For me it’s checking the damn stove and the front door, during the day, then multiple times at night before I go to bed.
Hearing about a fire where something was left on the stove, just freaks me out and causes my ‘OCD’ to kick in even more!
This article on (Science Daily.com) discusses OCD — Did I remember to lock the back door? Did I turn off the stove? Were the lights still on when I left the house this morning? Such minor doubts are part our daily mental chatter. But for the over 650,000 Canadians who suffer from obsessive compulsive disorder (OCD), thoughts along these lines can lead to compulsive checking — a potentially debilitating behaviour that keeps the sufferer locked in an endless cycle of fear and doubt.
For Concordia University’s Adam Radomsky, a professor in the Department of Psychology and the Director of the Centre for Clinical Research in Health at Concordia, finding a viable treatment for these individuals is driving research freshly funded by the Canadian Institutes for Health Research (CIHR). Based on previous work conducted with colleagues at the University of British Columbia and the University of Reading in the United Kingdom, Radomsky is now testing a novel approach to treatment for compulsive checking that could just mean vast improvements in the quality of life of countless individuals.
“For years, the best way to treat compulsive checking in OCD sufferers has been through a difficult therapeutic process known as exposure and response prevention, or ERP” explains Radomsky. “By facing their worst fears repeatedly until their anxiety declines, patients learn to diffuse their hypervigilant checking responses — in theory.” In practise, however, this type of treatment often results in patients quickly discontinuing the therapy. “Refusal rates for ERP are unacceptably high, which is why we need to develop a new and refined treatment that specifically works for compulsive checking.”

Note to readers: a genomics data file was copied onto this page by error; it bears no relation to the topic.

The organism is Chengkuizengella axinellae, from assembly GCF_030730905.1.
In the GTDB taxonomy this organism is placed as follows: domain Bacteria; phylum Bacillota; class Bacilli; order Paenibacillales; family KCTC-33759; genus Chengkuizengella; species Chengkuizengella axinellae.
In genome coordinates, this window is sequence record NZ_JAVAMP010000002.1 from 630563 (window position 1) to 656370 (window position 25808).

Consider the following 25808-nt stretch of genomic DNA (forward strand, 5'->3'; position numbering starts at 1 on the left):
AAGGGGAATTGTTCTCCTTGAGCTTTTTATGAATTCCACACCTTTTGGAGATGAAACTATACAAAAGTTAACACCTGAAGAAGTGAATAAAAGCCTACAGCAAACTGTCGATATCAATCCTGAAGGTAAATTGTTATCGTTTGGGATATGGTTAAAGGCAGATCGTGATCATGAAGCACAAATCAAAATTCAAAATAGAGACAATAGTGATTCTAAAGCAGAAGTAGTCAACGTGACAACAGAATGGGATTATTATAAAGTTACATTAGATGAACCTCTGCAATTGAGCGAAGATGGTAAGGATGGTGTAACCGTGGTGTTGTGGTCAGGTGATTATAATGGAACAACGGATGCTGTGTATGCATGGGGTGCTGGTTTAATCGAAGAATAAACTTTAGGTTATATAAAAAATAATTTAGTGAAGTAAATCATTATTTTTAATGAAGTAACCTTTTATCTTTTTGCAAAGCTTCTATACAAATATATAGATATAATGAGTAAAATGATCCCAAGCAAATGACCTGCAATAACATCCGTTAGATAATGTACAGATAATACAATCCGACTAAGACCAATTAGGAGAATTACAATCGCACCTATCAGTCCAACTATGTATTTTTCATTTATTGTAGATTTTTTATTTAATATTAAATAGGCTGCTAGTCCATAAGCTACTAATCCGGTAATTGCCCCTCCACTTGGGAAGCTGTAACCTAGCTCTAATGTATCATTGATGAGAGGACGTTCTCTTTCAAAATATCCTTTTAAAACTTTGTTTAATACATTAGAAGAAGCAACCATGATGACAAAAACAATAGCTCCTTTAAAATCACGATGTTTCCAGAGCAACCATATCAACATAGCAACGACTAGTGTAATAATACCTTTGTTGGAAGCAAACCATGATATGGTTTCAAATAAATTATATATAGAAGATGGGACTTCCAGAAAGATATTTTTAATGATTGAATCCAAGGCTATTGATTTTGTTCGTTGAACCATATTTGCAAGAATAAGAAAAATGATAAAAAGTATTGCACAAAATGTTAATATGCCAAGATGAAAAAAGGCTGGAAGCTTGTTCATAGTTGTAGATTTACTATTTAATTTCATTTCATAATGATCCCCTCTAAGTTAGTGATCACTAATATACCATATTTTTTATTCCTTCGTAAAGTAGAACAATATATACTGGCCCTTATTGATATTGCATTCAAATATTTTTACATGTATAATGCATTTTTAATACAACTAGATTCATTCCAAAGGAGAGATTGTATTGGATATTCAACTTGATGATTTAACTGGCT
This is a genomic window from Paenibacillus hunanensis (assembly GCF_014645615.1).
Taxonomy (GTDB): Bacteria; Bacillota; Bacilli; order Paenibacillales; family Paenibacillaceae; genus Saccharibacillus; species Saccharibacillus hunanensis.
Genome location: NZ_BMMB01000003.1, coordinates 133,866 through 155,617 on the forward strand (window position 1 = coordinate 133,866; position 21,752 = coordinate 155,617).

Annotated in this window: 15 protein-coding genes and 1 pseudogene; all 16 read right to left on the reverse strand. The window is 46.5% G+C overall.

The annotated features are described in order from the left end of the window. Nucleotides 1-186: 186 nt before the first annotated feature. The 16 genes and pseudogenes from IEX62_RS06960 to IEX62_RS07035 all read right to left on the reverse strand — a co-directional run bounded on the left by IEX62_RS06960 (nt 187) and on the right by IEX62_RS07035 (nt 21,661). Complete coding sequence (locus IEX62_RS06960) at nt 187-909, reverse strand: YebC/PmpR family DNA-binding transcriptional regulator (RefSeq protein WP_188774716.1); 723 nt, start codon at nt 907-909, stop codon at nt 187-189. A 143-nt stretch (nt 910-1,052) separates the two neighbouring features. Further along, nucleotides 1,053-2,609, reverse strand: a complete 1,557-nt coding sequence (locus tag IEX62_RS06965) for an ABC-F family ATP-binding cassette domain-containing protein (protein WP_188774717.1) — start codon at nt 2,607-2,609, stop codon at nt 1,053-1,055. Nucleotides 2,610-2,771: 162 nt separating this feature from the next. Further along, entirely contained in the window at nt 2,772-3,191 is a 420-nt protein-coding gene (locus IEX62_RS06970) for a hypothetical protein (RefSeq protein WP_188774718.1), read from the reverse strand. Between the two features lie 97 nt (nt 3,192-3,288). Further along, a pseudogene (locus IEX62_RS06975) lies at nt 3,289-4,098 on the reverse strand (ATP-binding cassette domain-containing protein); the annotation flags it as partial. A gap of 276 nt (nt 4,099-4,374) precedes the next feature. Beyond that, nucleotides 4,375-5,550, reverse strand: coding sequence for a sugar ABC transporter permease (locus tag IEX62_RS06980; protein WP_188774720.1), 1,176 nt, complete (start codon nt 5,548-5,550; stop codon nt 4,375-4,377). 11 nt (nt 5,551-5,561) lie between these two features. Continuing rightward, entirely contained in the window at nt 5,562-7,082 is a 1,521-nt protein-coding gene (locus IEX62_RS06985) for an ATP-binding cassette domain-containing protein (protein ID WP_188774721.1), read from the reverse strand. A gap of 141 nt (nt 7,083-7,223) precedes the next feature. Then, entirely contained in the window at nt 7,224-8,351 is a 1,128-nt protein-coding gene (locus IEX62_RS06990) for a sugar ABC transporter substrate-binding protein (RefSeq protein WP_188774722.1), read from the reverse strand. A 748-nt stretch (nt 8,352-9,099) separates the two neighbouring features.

Radomsky’s treatment builds on previous research which found that individuals with OCD who compulsively checked certain aspects of their surroundings did so because of an inflated sense of perceived responsibility. “If I don’t turn off the stove, the house will burn down,” is a plausible thought that can quickly devolve into an obsessive cycle of checking and re-checking, and can even result in an inability to leave the house. Yet, as proved by Radomsky’s previous research, performing these seemingly senseless repetitions actually results in a loss of confidence.
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